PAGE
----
At about 1:32 PM EST on Tuesday, the widely-followed spread between 10-year and 2-year treasury yields (a.k.a. the yield curve) briefly fell to -0.002%, thus inverting (even if barely) for the first time since 2019. It then “recovered” to close the day at 0.03%, which is roughly where it is at the time of writing. We could debate whether an intra-day inversion lasting about 1 minute should formally count as an inversion, but the point is moot. Given such slim margin of safety, barring an unlikely sudden change of tune from the Fed in a dovish direction, we should expect the yield curve to invert again soon. While a sustained yield curve inversion would have ominous implications for the economy down the road, an initial yield curve inversion doesn’t mean stocks are immediately headed for a bear market, quite the opposite in fact.
Looking back at history since the 1970s, we identified six separate cycles in which a yield curve inversion was followed by a stock market peak, which was then followed by a recession. In every single case, following the initial inversion of the yield curve, stocks went on to record double-digit gains before the bull market eventually peaked. The average gain was 28% and was achieved over an average period of 476 days (roughly 16 months). The yield curve inversion between the double-dip recessions of the early 1980s saw the smallest gains of 13%, which were also recorded over the shortest period of 78 days. At the opposite end of the spectrum, the 1998 inversion was followed by the largest gain of 43%, recorded over 829 days (over 2 years).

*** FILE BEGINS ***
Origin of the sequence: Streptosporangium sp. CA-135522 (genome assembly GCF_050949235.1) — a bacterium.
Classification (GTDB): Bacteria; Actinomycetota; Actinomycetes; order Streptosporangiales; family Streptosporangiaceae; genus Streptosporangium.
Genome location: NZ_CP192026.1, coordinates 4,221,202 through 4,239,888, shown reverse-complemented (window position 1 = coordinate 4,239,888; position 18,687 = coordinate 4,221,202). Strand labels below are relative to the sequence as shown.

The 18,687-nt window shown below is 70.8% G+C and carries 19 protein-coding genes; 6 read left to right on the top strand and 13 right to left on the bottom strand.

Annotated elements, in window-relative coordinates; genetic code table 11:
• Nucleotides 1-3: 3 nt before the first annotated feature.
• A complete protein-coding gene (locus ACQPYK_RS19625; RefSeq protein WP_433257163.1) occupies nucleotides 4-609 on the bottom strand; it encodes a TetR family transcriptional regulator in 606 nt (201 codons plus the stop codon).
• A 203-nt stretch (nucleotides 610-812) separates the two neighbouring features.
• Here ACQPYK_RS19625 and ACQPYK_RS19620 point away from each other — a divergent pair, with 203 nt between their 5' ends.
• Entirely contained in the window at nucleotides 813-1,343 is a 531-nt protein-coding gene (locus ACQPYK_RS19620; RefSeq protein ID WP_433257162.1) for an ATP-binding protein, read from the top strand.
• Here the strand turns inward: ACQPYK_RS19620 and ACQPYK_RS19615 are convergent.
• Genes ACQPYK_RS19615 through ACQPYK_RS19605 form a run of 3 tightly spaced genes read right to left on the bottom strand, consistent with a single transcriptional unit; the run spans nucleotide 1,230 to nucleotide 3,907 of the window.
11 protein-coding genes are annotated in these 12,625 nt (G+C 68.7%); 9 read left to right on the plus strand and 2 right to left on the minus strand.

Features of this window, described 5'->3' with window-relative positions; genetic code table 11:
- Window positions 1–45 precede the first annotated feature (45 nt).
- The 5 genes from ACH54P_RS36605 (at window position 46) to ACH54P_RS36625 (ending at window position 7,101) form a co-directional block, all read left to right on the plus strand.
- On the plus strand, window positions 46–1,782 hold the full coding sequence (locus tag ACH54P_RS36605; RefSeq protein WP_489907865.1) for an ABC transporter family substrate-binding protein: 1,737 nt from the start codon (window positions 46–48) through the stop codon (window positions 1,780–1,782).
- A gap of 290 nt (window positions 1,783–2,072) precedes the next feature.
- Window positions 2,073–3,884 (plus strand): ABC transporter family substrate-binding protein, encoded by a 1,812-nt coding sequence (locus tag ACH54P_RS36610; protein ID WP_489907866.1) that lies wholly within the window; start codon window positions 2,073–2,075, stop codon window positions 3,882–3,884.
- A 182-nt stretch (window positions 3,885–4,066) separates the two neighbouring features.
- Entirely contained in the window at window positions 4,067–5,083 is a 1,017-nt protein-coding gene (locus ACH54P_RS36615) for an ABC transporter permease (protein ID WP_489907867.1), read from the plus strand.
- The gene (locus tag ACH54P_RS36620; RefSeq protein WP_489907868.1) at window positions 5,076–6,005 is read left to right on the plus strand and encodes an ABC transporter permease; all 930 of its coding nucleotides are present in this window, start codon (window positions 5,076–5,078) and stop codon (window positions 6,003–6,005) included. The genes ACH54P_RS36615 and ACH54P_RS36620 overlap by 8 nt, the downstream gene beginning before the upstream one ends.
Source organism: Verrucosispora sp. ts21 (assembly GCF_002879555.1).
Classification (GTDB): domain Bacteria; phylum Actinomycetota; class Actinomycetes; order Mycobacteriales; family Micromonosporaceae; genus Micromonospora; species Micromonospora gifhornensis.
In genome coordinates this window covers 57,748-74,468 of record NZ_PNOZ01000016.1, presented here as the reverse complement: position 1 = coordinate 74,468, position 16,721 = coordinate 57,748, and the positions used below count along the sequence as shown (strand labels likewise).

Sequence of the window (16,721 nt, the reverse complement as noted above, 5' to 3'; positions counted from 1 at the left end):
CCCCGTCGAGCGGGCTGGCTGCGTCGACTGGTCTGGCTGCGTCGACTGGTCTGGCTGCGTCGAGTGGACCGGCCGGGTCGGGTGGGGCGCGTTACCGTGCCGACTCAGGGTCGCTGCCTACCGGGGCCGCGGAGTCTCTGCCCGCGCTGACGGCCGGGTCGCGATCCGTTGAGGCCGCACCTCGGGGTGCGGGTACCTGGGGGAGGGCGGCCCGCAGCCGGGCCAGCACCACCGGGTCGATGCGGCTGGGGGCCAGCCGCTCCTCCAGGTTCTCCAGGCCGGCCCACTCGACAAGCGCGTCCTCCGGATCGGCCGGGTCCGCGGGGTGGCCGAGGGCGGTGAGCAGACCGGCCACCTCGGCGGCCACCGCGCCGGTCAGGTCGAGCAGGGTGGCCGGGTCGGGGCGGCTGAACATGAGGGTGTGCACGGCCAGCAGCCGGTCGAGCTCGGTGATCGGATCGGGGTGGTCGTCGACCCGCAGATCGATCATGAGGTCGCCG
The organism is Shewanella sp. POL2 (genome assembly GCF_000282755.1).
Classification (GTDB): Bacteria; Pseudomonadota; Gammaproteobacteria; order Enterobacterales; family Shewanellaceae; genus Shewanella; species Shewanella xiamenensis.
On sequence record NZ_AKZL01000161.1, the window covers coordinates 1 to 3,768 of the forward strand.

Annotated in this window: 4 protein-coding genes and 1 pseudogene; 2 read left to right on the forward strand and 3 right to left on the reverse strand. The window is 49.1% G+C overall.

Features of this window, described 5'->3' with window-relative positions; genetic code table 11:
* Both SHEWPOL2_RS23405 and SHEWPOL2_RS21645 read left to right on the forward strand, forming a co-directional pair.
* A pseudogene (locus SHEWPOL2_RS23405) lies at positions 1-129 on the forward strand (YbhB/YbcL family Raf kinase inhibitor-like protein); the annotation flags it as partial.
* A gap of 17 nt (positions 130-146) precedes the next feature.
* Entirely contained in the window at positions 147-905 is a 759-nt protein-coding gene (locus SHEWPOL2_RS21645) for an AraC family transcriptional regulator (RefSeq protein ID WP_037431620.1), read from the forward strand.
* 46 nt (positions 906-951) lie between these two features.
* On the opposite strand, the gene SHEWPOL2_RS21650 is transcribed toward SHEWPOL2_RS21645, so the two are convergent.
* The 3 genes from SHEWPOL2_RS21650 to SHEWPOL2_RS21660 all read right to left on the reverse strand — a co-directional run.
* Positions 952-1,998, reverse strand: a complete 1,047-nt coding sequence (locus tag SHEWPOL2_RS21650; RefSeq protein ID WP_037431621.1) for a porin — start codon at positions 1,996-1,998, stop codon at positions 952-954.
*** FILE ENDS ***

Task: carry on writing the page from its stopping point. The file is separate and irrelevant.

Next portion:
Every cycle is different and these numbers should not be used as an excuse to be complacent. However they do suggest that investors fleeing stocks as soon as the yield curve inverts may be leaving a lot of money on the table.
S&P 500 Total Return and Number of Days from Initial Yield Curve Inversion to S&P 500 Peak
The S&P 500 Index and the Yield Curve
Sauro Locatelli CFA, FRM™, SCR™
Director of Quantitative Research
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